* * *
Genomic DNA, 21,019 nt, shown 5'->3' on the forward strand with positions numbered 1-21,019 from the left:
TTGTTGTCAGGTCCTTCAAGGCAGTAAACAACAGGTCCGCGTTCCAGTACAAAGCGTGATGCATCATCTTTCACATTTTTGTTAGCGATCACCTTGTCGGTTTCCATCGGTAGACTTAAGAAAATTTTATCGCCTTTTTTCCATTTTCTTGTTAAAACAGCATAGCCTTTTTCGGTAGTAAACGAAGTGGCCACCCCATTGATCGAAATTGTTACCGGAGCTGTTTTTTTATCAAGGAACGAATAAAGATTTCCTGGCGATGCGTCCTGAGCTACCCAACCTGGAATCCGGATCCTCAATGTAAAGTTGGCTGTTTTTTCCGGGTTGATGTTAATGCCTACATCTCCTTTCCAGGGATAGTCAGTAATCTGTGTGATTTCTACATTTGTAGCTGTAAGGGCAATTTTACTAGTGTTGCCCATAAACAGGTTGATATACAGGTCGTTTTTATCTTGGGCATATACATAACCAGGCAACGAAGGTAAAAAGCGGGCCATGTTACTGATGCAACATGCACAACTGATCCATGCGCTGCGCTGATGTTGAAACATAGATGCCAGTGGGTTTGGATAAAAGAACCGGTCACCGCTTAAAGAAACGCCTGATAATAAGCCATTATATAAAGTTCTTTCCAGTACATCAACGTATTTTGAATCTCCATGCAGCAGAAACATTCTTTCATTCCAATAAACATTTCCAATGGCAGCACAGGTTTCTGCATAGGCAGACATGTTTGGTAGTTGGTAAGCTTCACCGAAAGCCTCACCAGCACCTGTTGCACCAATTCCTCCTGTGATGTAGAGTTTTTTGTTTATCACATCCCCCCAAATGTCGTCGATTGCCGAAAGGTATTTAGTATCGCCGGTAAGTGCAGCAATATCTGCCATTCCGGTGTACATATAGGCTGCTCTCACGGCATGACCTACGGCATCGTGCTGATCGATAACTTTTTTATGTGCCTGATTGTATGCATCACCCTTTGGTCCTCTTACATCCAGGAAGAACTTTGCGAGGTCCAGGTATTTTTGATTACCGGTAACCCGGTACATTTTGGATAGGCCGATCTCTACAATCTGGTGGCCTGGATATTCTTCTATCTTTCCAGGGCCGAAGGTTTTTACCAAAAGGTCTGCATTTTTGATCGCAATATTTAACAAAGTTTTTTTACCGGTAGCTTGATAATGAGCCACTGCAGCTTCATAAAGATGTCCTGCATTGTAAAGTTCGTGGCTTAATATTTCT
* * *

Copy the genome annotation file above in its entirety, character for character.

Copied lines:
Genomic DNA, 21,019 nt, shown 5'->3' on the forward strand with positions numbered 1-21,019 from the left:
TTGTTGTCAGGTCCTTCAAGGCAGTAAACAACAGGTCCGCGTTCCAGTACAAAGCGTGATGCATCATCTTTCACATTTTTGTTAGCGATCACCTTGTCGGTTTCCATCGGTAGACTTAAGAAAATTTTATCGCCTTTTTTCCATTTTCTTGTTAAAACAGCATAGCCTTTTTCGGTAGTAAACGAAGTGGCCACCCCATTGATCGAAATTGTTACCGGAGCTGTTTTTTTATCAAGGAACGAATAAAGATTTCCTGGCGATGCGTCCTGAGCTACCCAACCTGGAATCCGGATCCTCAATGTAAAGTTGGCTGTTTTTTCCGGGTTGATGTTAATGCCTACATCTCCTTTCCAGGGATAGTCAGTAATCTGTGTGATTTCTACATTTGTAGCTGTAAGGGCAATTTTACTAGTGTTGCCCATAAACAGGTTGATATACAGGTCGTTTTTATCTTGGGCATATACATAACCAGGCAACGAAGGTAAAAAGCGGGCCATGTTACTGATGCAACATGCACAACTGATCCATGCGCTGCGCTGATGTTGAAACATAGATGCCAGTGGGTTTGGATAAAAGAACCGGTCACCGCTTAAAGAAACGCCTGATAATAAGCCATTATATAAAGTTCTTTCCAGTACATCAACGTATTTTGAATCTCCATGCAGCAGAAACATTCTTTCATTCCAATAAACATTTCCAATGGCAGCACAGGTTTCTGCATAGGCAGACATGTTTGGTAGTTGGTAAGCTTCACCGAAAGCCTCACCAGCACCTGTTGCACCAATTCCTCCTGTGATGTAGAGTTTTTTGTTTATCACATCCCCCCAAATGTCGTCGATTGCCGAAAGGTATTTAGTATCGCCGGTAAGTGCAGCAATATCTGCCATTCCGGTGTACATATAGGCTGCTCTCACGGCATGACCTACGGCATCGTGCTGATCGATAACTTTTTTATGTGCCTGATTGTATGCATCACCCTTTGGTCCTCTTACATCCAGGAAGAACTTTGCGAGGTCCAGGTATTTTTGATTACCGGTAACCCGGTACATTTTGGATAGGCCGATCTCTACAATCTGGTGGCCTGGATATTCTTCTATCTTTCCAGGGCCGAAGGTTTTTACCAAAAGGTCTGCATTTTTGATCGCAATATTTAACAAAGTTTTTTTACCGGTAGCTTGATAATGAGCCACTGCAGCTTCATAAAGATGTCCTGCATTGTAAAGTTCGTGGCTTAATATTTCT